Vanguard is paying homage to its index investing roots, 35 years after launching the first index mutual fund.
A new section of Vanguard’s website features articles, research, and videos on index investing by top strategists at the nation’s largest fund company.
The broad message is this:
Most investors should choose index funds that simply ride the markets, rather than try to beat the market by paying an investment-picking pro.
Over the long haul, the lower fees that index funds charge are likely to offset any advantages that managed funds achieve through investment selection, index advocates say.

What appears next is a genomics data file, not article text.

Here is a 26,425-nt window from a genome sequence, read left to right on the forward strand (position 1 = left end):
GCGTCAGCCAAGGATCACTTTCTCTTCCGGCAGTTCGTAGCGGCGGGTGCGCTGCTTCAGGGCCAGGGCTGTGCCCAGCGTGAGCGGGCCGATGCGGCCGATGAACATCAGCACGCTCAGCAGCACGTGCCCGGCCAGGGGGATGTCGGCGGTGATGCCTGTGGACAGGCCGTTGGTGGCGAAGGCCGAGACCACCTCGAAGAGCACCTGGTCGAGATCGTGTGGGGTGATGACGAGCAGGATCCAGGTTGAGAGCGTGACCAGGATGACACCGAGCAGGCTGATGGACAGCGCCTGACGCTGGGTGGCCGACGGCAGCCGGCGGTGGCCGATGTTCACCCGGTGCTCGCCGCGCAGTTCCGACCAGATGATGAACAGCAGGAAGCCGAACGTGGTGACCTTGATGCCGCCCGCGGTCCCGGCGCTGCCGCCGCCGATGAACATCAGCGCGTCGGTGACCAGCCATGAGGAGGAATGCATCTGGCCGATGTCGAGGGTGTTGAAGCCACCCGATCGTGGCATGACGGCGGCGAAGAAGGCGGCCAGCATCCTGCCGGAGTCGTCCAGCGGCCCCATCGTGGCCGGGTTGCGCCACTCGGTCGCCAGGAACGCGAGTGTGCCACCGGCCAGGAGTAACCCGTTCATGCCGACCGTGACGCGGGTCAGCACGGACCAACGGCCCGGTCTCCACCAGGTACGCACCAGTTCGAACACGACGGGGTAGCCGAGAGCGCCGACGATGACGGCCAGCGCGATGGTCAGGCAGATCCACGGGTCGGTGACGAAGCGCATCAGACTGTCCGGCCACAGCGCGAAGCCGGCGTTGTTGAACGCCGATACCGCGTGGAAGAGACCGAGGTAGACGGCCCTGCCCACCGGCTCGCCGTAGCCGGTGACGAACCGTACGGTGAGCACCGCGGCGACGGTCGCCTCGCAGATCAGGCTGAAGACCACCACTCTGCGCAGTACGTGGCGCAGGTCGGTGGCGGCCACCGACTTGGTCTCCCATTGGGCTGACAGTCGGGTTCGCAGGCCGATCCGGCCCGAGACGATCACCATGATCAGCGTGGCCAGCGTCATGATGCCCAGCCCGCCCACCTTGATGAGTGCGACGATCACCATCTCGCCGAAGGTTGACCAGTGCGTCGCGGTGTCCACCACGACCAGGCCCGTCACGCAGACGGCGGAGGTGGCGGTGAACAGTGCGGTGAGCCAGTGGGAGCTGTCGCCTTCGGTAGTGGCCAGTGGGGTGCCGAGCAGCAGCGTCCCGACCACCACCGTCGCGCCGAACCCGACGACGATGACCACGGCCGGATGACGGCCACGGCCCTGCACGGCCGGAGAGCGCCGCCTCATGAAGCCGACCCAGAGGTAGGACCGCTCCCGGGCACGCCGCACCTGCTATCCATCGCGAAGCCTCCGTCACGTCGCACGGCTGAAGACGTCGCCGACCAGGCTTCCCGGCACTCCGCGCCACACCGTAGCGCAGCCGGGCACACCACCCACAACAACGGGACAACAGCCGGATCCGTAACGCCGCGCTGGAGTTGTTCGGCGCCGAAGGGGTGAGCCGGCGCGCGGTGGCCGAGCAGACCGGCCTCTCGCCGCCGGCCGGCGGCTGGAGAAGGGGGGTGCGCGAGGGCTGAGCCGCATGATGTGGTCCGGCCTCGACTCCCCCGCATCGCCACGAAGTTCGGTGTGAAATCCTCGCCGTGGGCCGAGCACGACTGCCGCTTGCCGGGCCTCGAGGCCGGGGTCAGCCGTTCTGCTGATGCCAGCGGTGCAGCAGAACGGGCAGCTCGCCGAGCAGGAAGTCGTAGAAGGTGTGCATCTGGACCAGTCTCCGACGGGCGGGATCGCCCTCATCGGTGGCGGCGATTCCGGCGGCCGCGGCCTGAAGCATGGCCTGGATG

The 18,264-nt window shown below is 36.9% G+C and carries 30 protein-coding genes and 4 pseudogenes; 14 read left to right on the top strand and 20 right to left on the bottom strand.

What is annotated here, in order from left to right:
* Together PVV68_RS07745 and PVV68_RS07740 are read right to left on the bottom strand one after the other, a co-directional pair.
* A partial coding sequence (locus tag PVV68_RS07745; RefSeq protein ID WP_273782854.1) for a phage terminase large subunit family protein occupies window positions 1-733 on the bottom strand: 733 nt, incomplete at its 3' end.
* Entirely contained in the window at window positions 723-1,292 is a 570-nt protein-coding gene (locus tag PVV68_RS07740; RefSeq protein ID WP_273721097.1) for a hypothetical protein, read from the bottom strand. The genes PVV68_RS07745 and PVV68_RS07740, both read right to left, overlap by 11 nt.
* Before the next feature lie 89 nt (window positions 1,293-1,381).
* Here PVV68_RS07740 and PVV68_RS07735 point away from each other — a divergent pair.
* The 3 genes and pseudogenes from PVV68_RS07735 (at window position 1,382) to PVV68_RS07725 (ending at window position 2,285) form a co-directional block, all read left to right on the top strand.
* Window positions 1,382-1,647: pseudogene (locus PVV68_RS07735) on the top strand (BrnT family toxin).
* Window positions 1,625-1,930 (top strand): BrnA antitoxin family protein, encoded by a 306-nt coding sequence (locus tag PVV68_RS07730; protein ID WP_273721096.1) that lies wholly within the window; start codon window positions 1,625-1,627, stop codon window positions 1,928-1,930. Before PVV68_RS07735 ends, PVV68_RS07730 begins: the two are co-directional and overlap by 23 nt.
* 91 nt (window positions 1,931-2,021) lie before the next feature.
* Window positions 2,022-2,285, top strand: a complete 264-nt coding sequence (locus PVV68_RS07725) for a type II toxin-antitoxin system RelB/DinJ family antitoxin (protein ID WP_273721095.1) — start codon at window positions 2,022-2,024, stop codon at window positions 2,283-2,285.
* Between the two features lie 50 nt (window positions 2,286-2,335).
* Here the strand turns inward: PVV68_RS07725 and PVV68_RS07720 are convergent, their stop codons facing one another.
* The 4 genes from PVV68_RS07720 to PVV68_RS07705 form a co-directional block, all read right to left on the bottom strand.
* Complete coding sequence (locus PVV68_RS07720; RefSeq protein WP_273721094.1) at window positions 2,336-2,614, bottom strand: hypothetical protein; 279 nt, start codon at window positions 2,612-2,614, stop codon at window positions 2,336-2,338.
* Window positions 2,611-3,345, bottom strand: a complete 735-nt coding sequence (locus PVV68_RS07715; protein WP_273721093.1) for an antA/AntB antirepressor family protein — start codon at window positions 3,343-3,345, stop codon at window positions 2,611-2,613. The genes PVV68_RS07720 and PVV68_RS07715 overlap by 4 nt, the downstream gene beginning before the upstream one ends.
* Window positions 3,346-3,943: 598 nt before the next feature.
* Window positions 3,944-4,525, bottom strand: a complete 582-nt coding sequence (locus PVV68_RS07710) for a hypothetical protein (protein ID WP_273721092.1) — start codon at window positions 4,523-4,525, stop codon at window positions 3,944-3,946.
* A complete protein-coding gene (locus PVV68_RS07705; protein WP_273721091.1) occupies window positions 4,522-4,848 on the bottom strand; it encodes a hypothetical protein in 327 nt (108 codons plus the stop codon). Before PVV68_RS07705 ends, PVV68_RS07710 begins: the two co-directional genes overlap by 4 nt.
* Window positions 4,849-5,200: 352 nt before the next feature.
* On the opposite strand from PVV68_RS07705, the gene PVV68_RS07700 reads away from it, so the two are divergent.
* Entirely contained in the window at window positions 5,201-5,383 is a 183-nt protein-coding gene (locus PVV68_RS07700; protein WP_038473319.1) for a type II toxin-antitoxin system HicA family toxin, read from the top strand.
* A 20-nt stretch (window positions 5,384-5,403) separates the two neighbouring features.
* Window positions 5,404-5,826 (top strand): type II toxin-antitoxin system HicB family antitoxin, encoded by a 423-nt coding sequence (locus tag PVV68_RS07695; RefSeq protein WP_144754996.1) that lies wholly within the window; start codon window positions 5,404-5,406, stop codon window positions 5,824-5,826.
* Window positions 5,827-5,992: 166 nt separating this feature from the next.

They point to research showing market-beating performance by managed funds is almost always fleeting, measured against the decades needed to save for retirement.
Index and managed funds can complement one another, he says, because they seek different goals: “They’re not oil and water, but more like peanut butter and jelly,’’ he says. An investor’s portfolio can benefit from managed funds, provided they charge relatively low fees, Sauter says.
Indeed, Vanguard embraces a mixed approach in its fund lineup. Twenty-nine of its stock funds are managed. Overall, managed funds account for 44 percent of Vanguard’s $1.6 trillion in US fund assets, with index funds making up the rest.